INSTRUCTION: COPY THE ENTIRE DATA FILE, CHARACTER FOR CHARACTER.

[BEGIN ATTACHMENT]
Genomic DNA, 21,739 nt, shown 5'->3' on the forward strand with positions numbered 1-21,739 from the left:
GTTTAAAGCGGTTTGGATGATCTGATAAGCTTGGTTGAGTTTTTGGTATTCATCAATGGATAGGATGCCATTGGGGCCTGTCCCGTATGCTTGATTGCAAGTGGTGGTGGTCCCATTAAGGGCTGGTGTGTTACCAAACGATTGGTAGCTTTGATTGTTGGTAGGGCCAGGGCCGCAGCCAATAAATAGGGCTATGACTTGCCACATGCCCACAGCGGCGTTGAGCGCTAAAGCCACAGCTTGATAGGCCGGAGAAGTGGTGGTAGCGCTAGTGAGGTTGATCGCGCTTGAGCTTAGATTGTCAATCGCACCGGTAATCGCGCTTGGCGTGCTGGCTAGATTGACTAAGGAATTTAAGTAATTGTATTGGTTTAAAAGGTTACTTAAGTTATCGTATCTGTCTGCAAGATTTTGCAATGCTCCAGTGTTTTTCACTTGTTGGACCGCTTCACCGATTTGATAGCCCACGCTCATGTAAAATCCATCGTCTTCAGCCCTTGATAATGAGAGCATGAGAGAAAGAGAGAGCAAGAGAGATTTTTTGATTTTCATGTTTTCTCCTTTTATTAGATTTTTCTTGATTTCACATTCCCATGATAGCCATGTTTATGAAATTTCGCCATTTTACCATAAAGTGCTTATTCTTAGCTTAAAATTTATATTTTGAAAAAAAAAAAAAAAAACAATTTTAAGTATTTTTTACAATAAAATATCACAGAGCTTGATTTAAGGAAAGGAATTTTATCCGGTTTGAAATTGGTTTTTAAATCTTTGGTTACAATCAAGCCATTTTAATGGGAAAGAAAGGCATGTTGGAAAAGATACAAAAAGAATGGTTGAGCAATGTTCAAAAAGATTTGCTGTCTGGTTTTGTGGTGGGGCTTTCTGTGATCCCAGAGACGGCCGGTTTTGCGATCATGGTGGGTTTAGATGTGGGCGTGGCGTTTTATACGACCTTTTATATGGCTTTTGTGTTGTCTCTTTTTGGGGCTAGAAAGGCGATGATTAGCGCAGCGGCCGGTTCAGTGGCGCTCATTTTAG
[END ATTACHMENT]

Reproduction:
Genomic DNA, 21,739 nt, shown 5'->3' on the forward strand with positions numbered 1-21,739 from the left:
GTTTAAAGCGGTTTGGATGATCTGATAAGCTTGGTTGAGTTTTTGGTATTCATCAATGGATAGGATGCCATTGGGGCCTGTCCCGTATGCTTGATTGCAAGTGGTGGTGGTCCCATTAAGGGCTGGTGTGTTACCAAACGATTGGTAGCTTTGATTGTTGGTAGGGCCAGGGCCGCAGCCAATAAATAGGGCTATGACTTGCCACATGCCCACAGCGGCGTTGAGCGCTAAAGCCACAGCTTGATAGGCCGGAGAAGTGGTGGTAGCGCTAGTGAGGTTGATCGCGCTTGAGCTTAGATTGTCAATCGCACCGGTAATCGCGCTTGGCGTGCTGGCTAGATTGACTAAGGAATTTAAGTAATTGTATTGGTTTAAAAGGTTACTTAAGTTATCGTATCTGTCTGCAAGATTTTGCAATGCTCCAGTGTTTTTCACTTGTTGGACCGCTTCACCGATTTGATAGCCCACGCTCATGTAAAATCCATCGTCTTCAGCCCTTGATAATGAGAGCATGAGAGAAAGAGAGAGCAAGAGAGATTTTTTGATTTTCATGTTTTCTCCTTTTATTAGATTTTTCTTGATTTCACATTCCCATGATAGCCATGTTTATGAAATTTCGCCATTTTACCATAAAGTGCTTATTCTTAGCTTAAAATTTATATTTTGAAAAAAAAAAAAAAAAACAATTTTAAGTATTTTTTACAATAAAATATCACAGAGCTTGATTTAAGGAAAGGAATTTTATCCGGTTTGAAATTGGTTTTTAAATCTTTGGTTACAATCAAGCCATTTTAATGGGAAAGAAAGGCATGTTGGAAAAGATACAAAAAGAATGGTTGAGCAATGTTCAAAAAGATTTGCTGTCTGGTTTTGTGGTGGGGCTTTCTGTGATCCCAGAGACGGCCGGTTTTGCGATCATGGTGGGTTTAGATGTGGGCGTGGCGTTTTATACGACCTTTTATATGGCTTTTGTGTTGTCTCTTTTTGGGGCTAGAAAGGCGATGATTAGCGCAGCGGCCGGTTCAGTGGCGCTCATTTTAG